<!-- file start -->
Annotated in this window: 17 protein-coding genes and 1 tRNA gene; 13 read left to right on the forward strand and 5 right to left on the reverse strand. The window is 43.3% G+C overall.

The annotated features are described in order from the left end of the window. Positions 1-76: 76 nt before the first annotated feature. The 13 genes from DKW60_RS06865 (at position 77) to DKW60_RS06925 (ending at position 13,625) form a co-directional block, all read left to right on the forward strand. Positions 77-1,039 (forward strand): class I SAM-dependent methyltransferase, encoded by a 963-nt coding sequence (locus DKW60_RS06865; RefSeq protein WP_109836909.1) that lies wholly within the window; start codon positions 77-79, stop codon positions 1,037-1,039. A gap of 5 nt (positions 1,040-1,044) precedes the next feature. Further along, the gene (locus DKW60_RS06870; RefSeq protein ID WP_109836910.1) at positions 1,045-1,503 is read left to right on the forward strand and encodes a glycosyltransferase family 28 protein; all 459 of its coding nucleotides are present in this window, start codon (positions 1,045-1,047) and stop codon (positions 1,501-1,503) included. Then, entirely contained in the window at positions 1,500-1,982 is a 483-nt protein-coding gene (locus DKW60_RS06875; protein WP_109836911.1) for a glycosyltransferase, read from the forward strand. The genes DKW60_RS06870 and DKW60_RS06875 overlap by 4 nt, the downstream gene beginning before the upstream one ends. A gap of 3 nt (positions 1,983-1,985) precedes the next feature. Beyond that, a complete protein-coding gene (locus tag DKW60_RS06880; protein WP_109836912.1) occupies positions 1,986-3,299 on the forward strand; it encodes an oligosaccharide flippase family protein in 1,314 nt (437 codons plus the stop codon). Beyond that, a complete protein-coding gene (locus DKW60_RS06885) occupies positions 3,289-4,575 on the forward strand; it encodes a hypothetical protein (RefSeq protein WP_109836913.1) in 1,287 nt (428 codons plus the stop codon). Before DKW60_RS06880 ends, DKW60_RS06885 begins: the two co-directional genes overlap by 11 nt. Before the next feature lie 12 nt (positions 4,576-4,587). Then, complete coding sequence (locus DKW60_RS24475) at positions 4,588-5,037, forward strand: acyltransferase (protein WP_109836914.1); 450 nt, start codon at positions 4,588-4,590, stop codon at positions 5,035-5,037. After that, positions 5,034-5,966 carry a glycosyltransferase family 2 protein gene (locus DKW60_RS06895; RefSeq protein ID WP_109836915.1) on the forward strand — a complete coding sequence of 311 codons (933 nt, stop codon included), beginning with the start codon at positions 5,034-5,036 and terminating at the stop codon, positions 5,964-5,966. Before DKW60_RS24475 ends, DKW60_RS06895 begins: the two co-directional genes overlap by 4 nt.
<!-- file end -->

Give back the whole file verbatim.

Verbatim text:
Annotated in this window: 17 protein-coding genes and 1 tRNA gene; 13 read left to right on the forward strand and 5 right to left on the reverse strand. The window is 43.3% G+C overall.

The annotated features are described in order from the left end of the window. Positions 1-76: 76 nt before the first annotated feature. The 13 genes from DKW60_RS06865 (at position 77) to DKW60_RS06925 (ending at position 13,625) form a co-directional block, all read left to right on the forward strand. Positions 77-1,039 (forward strand): class I SAM-dependent methyltransferase, encoded by a 963-nt coding sequence (locus DKW60_RS06865; RefSeq protein WP_109836909.1) that lies wholly within the window; start codon positions 77-79, stop codon positions 1,037-1,039. A gap of 5 nt (positions 1,040-1,044) precedes the next feature. Further along, the gene (locus DKW60_RS06870; RefSeq protein ID WP_109836910.1) at positions 1,045-1,503 is read left to right on the forward strand and encodes a glycosyltransferase family 28 protein; all 459 of its coding nucleotides are present in this window, start codon (positions 1,045-1,047) and stop codon (positions 1,501-1,503) included. Then, entirely contained in the window at positions 1,500-1,982 is a 483-nt protein-coding gene (locus DKW60_RS06875; protein WP_109836911.1) for a glycosyltransferase, read from the forward strand. The genes DKW60_RS06870 and DKW60_RS06875 overlap by 4 nt, the downstream gene beginning before the upstream one ends. A gap of 3 nt (positions 1,983-1,985) precedes the next feature. Beyond that, a complete protein-coding gene (locus tag DKW60_RS06880; protein WP_109836912.1) occupies positions 1,986-3,299 on the forward strand; it encodes an oligosaccharide flippase family protein in 1,314 nt (437 codons plus the stop codon). Beyond that, a complete protein-coding gene (locus DKW60_RS06885) occupies positions 3,289-4,575 on the forward strand; it encodes a hypothetical protein (RefSeq protein WP_109836913.1) in 1,287 nt (428 codons plus the stop codon). Before DKW60_RS06880 ends, DKW60_RS06885 begins: the two co-directional genes overlap by 11 nt. Before the next feature lie 12 nt (positions 4,576-4,587). Then, complete coding sequence (locus DKW60_RS24475) at positions 4,588-5,037, forward strand: acyltransferase (protein WP_109836914.1); 450 nt, start codon at positions 4,588-4,590, stop codon at positions 5,035-5,037. After that, positions 5,034-5,966 carry a glycosyltransferase family 2 protein gene (locus DKW60_RS06895; RefSeq protein ID WP_109836915.1) on the forward strand — a complete coding sequence of 311 codons (933 nt, stop codon included), beginning with the start codon at positions 5,034-5,036 and terminating at the stop codon, positions 5,964-5,966. Before DKW60_RS24475 ends, DKW60_RS06895 begins: the two co-directional genes overlap by 4 nt.